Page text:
Novel method enables mapping of signalling within living cells
A novel microscopy method has enabled researchers to study the flow of signalling information within living cells and could enhance our understanding of cancer metastasis.
Imaging two or more protein activities at the same time allows researchers to map the signaling network coordinating cell movements. Warm colors (white, red) show sites of high activity, seen here at sites where the cell is protruding (arrowheads) [credit: Daniel Marston, PhD, UNC School of Medicine].
Why do some cancer cells move and metastasise more quickly than others? Researchers have developed a method to study the flow of signalling proteins within cells, enabling them to study how cells signal for movement and how this may change in diseases such as cancer.
“Our new tools allowed us to map the flow of signalling information within living cells and measure how much specific proteins contribute to cell behaviours, such as cell migration,” said co-first author Daniel Marston, assistant professor in the University of North Carolina (UNC) Department of Pharmacology at the UNC School of Medicine, US.
Marston and colleagues used microscopy tools developed in the lab of Klaus Hahn, the Ronald G. Thurman Distinguished Professor of Pharmacology at UNC Department of Pharmacology. A combination of these microscopy tools and fluorescent biosensors allowed the researchers to visualise the activity of multiple proteins in living cells at the same time.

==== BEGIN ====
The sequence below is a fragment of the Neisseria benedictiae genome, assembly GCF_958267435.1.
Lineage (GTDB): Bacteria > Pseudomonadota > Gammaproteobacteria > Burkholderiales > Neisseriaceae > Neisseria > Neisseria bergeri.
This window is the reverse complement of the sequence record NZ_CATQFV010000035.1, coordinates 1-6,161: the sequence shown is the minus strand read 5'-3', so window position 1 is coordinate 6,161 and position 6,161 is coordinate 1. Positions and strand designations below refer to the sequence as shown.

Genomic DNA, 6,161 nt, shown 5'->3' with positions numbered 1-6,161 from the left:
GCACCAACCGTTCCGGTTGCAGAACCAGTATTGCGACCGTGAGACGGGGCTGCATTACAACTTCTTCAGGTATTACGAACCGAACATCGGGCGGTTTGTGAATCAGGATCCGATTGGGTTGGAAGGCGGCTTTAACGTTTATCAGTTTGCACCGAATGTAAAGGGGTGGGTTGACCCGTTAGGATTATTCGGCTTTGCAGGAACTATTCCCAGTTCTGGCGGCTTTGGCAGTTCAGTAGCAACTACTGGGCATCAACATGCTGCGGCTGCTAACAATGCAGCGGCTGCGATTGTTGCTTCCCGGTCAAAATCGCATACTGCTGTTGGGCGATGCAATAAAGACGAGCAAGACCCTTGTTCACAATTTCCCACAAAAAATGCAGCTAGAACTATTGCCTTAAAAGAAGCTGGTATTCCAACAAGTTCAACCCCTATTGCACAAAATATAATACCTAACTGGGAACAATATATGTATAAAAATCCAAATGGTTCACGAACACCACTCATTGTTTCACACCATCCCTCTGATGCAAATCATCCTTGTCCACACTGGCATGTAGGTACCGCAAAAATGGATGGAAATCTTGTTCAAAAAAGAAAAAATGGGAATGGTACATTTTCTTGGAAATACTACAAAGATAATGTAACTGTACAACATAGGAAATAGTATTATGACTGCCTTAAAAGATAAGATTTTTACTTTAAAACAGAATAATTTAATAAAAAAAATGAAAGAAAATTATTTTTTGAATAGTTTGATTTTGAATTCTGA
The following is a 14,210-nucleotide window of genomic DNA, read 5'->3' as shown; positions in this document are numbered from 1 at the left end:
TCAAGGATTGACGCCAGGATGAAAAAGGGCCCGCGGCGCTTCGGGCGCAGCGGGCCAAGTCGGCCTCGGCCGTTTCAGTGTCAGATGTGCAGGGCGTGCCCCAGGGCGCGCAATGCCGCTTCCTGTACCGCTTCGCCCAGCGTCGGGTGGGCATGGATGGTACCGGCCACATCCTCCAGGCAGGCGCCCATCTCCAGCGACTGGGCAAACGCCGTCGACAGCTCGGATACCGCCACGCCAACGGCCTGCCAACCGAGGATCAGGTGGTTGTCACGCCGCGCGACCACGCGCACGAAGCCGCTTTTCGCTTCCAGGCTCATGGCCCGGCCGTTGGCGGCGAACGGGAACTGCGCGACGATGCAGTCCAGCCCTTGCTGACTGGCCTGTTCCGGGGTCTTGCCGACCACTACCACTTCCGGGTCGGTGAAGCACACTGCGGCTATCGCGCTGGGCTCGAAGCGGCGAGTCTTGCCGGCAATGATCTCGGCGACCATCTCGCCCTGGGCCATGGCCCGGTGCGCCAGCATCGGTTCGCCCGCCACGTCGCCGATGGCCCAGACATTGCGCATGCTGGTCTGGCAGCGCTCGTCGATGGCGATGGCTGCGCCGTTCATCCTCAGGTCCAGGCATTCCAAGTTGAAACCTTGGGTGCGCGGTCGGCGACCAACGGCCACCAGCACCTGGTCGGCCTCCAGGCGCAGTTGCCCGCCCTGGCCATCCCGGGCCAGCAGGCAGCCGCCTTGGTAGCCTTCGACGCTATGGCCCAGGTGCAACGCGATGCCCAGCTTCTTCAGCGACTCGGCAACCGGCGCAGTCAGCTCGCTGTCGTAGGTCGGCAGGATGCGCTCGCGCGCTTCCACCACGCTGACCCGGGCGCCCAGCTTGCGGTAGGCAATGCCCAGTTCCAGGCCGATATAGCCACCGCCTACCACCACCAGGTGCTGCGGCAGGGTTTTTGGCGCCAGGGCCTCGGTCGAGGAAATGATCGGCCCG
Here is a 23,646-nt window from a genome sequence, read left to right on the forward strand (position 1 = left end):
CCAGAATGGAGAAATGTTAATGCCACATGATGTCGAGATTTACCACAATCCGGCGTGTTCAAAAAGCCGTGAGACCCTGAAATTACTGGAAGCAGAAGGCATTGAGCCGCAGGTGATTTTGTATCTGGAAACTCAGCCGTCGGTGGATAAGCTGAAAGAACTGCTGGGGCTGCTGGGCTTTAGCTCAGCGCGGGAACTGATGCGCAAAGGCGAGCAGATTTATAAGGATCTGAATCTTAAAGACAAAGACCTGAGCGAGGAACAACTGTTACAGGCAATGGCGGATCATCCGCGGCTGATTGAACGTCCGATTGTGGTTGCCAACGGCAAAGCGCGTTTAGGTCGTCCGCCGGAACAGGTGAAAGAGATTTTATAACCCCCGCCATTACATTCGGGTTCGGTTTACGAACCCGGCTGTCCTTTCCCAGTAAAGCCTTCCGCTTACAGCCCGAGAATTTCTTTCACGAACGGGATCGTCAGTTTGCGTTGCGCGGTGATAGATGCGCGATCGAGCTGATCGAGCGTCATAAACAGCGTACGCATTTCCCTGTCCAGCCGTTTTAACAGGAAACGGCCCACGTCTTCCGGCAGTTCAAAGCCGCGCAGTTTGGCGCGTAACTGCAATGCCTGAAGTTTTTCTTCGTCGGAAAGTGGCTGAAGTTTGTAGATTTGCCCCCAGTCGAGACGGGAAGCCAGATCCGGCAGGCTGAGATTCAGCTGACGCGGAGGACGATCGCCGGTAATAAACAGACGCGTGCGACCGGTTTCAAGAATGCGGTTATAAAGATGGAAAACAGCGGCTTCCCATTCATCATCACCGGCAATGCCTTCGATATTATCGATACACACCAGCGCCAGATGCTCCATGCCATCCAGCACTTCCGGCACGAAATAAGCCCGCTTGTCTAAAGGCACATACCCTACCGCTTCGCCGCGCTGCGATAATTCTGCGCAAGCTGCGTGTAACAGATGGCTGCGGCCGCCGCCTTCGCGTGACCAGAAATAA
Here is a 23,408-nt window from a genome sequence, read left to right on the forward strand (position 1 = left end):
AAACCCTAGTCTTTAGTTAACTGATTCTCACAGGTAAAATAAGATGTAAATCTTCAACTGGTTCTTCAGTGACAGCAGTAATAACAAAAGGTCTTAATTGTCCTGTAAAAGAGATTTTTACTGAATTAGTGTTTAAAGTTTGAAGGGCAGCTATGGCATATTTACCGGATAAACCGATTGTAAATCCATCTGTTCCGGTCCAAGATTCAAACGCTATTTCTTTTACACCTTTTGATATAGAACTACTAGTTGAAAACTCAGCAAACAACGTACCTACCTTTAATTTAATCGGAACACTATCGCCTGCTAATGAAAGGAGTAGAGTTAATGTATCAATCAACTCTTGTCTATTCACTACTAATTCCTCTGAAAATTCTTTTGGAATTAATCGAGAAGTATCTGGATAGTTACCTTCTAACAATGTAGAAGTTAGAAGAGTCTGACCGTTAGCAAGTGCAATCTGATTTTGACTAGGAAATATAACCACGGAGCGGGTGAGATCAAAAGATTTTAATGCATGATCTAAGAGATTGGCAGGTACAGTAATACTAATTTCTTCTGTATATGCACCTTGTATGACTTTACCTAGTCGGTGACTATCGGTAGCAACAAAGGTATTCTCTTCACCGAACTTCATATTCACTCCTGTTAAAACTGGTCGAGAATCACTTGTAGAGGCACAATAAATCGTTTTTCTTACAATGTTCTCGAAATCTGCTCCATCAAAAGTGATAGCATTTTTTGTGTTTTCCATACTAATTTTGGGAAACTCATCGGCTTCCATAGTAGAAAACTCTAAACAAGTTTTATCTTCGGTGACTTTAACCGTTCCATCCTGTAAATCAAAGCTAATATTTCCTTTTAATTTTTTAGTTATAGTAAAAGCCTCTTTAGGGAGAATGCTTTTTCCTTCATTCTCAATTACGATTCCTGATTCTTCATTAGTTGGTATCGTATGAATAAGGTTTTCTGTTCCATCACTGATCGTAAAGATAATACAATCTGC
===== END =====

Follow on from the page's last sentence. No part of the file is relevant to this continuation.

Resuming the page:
Mathematical analysis methods developed by researchers at the University of Texas Southwestern Medical Center were then used by the team to quantify how proteins regulate each other.
According to the authors, the combination provides precise information about how signalling networks are wired and how they regulate cellular processes, such as cell migration and metastasis.
The team suggest this method will enable them to understand how networks operate in health and disease and compare data from healthy cells to cell movement during various health conditions, such as inflammation, a hallmark of many diseases.
“If we can find out how these movement processes are changed in diseases, such as cancers, then we might be able to design better treatments effective only for that particular disease, while keeping other cells healthy,” Marston added.
The paper was published in Nature Chemical Biology.